I was reading something about the origins of the Scottish flag recently and it gave me an idea for possible wierdness that could be incorporated into a role-playing campaign Read the rest of this entry »
The Emberverse has become the name for S.M. Stirling’s series of novels set in a post catastrophe world. The catastrophe, referred to as “The Change”, is that all modern technology simply stops working. It occurs to me that the post-Change world would make a good setting for a fantasy RPG. Read the rest of this entry »
The WordPress.com stats helper monkeys prepared a 2011 annual report for this blog.
Here’s an excerpt:
A San Francisco cable car holds 60 people. This blog was viewed about 1,000 times in 2011. If it were a cable car, it would take about 17 trips to carry that many people.
I play Bridge occasionally so I thought I’d put some interesting hands up here when they occur and I remember enough about them for it to be worthwhile. This one involves making a grand slamat a duplicate event which no-one else even bid. Read the rest of this entry »
The official Space 1889 universe consists of Mercury, Venus, Earth, the Moon and Mars. It is stated in the official rules that the solar boilers that power the ether ships do not work due to being too far from the Sun when the ships get much beyond Mars. However,it occurred to me that an exploratory vessel with a secondary power system with its own fuel supply might make through the Asteroid Belt to the Jovian System, particularly with the invention of the steam turbine in the 1890s. In our world Sir Charles Parsons built the SS Turbinia and disrupted the Spithead Review in 1894. In the Space 1889 Universe he could have followed that up with a trip to Jupiter. Read the rest of this entry »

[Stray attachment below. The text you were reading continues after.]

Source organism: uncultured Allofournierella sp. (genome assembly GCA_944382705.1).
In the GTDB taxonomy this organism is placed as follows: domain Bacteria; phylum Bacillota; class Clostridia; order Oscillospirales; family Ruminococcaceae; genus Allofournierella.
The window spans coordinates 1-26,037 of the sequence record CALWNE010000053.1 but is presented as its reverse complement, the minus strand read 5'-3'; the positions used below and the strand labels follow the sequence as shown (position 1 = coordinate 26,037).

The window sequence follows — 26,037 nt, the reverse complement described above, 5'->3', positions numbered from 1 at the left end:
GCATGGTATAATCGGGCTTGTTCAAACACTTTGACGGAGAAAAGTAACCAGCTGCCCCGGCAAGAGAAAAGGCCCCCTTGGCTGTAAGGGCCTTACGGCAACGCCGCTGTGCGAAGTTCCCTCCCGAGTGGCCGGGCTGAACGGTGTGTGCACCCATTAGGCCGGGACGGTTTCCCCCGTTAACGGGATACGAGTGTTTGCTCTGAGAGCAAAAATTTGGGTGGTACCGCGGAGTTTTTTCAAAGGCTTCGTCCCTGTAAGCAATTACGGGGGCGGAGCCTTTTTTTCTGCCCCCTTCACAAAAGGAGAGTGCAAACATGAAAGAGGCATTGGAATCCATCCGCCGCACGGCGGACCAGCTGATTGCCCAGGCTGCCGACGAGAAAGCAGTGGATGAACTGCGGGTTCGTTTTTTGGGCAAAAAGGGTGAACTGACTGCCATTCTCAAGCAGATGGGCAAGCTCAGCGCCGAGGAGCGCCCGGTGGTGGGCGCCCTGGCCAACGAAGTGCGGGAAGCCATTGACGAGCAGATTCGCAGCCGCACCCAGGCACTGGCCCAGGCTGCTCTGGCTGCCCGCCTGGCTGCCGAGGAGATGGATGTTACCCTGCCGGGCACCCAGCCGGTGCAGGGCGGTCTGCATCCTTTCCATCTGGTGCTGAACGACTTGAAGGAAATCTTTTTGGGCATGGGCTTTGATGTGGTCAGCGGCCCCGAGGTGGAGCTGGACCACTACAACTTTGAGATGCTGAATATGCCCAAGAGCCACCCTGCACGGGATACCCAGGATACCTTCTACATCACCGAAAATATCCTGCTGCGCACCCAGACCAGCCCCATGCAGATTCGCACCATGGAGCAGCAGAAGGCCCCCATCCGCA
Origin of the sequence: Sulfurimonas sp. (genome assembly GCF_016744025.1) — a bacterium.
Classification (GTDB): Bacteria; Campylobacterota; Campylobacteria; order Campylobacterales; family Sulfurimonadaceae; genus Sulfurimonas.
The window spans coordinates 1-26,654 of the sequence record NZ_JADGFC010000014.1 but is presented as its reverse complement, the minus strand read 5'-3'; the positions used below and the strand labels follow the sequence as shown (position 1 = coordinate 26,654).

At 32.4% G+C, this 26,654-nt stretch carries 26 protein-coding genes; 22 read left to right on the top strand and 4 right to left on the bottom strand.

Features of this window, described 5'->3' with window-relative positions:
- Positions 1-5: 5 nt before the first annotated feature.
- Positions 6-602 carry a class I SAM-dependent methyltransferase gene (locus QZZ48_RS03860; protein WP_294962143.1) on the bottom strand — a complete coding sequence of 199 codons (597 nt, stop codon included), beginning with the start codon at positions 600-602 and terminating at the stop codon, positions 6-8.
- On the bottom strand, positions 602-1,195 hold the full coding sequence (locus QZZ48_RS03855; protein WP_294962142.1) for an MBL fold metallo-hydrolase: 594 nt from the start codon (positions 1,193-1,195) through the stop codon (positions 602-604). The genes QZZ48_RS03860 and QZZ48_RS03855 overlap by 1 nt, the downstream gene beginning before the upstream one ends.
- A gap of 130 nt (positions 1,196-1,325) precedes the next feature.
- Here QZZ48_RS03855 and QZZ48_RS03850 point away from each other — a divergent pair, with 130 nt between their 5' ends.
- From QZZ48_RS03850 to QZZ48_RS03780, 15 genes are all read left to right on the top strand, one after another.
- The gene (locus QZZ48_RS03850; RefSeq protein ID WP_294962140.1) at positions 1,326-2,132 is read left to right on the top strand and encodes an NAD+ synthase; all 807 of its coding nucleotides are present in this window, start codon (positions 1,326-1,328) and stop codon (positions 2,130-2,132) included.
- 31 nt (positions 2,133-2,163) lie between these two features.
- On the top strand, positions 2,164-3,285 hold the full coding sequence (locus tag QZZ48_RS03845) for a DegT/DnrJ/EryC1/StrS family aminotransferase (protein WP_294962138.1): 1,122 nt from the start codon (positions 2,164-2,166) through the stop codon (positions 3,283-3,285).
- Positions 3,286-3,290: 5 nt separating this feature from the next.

Argos was a short lived (3 issues) magazine that appeared in 1988. It ought to have been successful: it featured some big-name writers – Larry Niven, Keith Laumer, John Brunner, Janet Morris and Mike Resnick (who had a story in every issue). It is always difficult for a new magazine to gain prominence on news-stands and this may have been part of the problem.
The rather amateurish cover for issue 1 probably did the magazine no favours either. Later covers were better and in my view the best was Deborah Skilton’s illustration for Jack Lovejoy’s “The Gatekeeper” that graced the final issue.
Issues 2 & 3 featured a non-fiction column by Keith Laumer and Issue 3 added a multi-author book review column. Read the rest of this entry »
Here as promised is the 1970s non-fiction index for Analog.
The articles were a varied bunch, from popular science through speculation to what is now frequently termed woo. I have also included the editorials, which were articles in their own right. Ben Bova introduced a policy of publishing some guest editorials, which are so marked under the authors’ listings.
Also included are the book review columns which appeared in almost every issue. Read the rest of this entry »